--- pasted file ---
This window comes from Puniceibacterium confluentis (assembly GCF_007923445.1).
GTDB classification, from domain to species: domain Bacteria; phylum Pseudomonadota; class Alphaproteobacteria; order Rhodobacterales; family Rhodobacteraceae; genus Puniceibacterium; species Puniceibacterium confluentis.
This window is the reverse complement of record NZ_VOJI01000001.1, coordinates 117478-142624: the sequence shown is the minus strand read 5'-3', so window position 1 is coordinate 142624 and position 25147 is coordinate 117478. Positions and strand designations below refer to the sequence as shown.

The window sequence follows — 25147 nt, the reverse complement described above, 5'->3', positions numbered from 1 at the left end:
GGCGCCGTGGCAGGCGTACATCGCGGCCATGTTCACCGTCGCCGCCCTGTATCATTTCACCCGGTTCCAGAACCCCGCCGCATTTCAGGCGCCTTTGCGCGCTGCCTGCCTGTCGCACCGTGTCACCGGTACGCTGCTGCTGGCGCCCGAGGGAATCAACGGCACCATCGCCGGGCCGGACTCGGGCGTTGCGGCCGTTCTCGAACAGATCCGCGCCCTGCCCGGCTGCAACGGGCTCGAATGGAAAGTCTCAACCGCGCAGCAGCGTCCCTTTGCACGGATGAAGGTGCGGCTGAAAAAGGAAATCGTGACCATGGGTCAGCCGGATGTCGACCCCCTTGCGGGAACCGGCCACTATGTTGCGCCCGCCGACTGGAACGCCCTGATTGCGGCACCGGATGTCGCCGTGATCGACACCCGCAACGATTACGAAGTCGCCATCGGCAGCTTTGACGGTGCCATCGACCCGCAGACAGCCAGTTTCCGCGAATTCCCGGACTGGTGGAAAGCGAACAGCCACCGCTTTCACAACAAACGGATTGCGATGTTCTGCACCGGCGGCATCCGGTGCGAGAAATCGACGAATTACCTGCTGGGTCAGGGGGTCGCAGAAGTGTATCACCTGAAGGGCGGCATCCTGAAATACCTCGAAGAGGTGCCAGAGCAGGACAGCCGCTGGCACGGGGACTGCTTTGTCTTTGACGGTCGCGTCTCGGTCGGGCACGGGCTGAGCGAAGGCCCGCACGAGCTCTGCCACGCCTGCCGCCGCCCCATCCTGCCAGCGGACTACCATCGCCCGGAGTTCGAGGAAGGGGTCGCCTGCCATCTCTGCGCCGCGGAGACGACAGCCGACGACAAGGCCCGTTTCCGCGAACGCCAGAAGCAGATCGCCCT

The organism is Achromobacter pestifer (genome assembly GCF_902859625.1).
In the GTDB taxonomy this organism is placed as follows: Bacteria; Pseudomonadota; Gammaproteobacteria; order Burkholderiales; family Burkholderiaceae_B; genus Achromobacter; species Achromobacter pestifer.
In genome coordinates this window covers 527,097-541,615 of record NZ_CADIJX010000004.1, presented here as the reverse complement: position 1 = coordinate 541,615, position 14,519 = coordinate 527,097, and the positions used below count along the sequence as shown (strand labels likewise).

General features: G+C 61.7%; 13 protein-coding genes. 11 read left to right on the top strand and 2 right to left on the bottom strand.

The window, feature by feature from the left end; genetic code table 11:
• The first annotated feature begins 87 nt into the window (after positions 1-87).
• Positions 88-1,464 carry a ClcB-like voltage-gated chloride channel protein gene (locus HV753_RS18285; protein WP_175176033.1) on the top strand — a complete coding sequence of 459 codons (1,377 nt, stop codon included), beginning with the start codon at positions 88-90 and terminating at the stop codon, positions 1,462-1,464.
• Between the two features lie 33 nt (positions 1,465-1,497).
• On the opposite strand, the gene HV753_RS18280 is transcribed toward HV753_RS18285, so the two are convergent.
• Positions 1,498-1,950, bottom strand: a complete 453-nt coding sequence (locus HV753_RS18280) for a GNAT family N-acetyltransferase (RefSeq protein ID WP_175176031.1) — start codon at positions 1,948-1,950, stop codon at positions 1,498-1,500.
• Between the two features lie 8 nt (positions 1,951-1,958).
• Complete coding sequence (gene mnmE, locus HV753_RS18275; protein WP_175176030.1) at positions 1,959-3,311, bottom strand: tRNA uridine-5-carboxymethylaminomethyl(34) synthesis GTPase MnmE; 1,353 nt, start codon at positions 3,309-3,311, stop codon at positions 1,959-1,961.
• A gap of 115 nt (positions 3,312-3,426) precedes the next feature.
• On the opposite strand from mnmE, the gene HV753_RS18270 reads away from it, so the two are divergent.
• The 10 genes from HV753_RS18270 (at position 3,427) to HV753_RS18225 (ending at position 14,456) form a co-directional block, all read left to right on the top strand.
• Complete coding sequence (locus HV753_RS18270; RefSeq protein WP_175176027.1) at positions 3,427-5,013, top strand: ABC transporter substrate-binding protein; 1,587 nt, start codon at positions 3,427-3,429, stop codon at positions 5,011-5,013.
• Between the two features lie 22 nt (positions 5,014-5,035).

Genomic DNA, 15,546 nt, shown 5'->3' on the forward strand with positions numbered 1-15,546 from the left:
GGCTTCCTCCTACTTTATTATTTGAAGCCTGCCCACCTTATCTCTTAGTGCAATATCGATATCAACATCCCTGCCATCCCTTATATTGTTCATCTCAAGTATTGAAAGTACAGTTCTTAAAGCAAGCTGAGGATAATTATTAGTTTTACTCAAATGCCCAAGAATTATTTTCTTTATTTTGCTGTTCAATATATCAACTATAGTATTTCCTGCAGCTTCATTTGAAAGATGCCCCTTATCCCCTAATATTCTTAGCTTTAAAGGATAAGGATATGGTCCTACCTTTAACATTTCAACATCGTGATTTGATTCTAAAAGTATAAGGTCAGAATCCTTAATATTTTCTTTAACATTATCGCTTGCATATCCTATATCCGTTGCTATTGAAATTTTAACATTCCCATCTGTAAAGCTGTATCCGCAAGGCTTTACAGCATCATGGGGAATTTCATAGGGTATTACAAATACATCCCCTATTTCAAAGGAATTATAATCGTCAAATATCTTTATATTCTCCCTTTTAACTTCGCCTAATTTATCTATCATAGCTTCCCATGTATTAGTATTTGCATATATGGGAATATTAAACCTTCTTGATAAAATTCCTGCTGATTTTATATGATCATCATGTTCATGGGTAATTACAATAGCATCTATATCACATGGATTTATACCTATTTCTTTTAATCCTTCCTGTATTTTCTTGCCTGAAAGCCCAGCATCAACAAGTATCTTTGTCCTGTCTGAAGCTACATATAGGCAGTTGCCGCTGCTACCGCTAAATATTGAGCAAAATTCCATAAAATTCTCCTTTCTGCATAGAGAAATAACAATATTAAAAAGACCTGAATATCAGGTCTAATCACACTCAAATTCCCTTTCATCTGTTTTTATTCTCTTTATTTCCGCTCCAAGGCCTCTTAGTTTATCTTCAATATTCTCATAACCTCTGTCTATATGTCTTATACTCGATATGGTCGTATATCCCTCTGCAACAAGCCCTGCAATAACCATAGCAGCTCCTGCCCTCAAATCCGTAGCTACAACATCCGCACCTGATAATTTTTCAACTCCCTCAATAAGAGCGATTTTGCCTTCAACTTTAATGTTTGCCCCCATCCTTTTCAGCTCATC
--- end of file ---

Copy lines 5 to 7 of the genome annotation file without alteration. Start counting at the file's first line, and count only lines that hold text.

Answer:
GGCGCCGTGGCAGGCGTACATCGCGGCCATGTTCACCGTCGCCGCCCTGTATCATTTCACCCGGTTCCAGAACCCCGCCGCATTTCAGGCGCCTTTGCGCGCTGCCTGCCTGTCGCACCGTGTCACCGGTACGCTGCTGCTGGCGCCCGAGGGAATCAACGGCACCATCGCCGGGCCGGACTCGGGCGTTGCGGCCGTTCTCGAACAGATCCGCGCCCTGCCCGGCTGCAACGGGCTCGAATGGAAAGTCTCAACCGCGCAGCAGCGTCCCTTTGCACGGATGAAGGTGCGGCTGAAAAAGGAAATCGTGACCATGGGTCAGCCGGATGTCGACCCCCTTGCGGGAACCGGCCACTATGTTGCGCCCGCCGACTGGAACGCCCTGATTGCGGCACCGGATGTCGCCGTGATCGACACCCGCAACGATTACGAAGTCGCCATCGGCAGCTTTGACGGTGCCATCGACCCGCAGACAGCCAGTTTCCGCGAATTCCCGGACTGGTGGAAAGCGAACAGCCACCGCTTTCACAACAAACGGATTGCGATGTTCTGCACCGGCGGCATCCGGTGCGAGAAATCGACGAATTACCTGCTGGGTCAGGGGGTCGCAGAAGTGTATCACCTGAAGGGCGGCATCCTGAAATACCTCGAAGAGGTGCCAGAGCAGGACAGCCGCTGGCACGGGGACTGCTTTGTCTTTGACGGTCGCGTCTCGGTCGGGCACGGGCTGAGCGAAGGCCCGCACGAGCTCTGCCACGCCTGCCGCCGCCCCATCCTGCCAGCGGACTACCATCGCCCGGAGTTCGAGGAAGGGGTCGCCTGCCATCTCTGCGCCGCGGAGACGACAGCCGACGACAAGGCCCGTTTCCGCGAACGCCAGAAGCAGATCGCCCT

The organism is Achromobacter pestifer (genome assembly GCF_902859625.1).
In the GTDB taxonomy this organism is placed as follows: Bacteria; Pseudomonadota; Gammaproteobacteria; order Burkholderiales; family Burkholderiaceae_B; genus Achromobacter; species Achromobacter pestifer.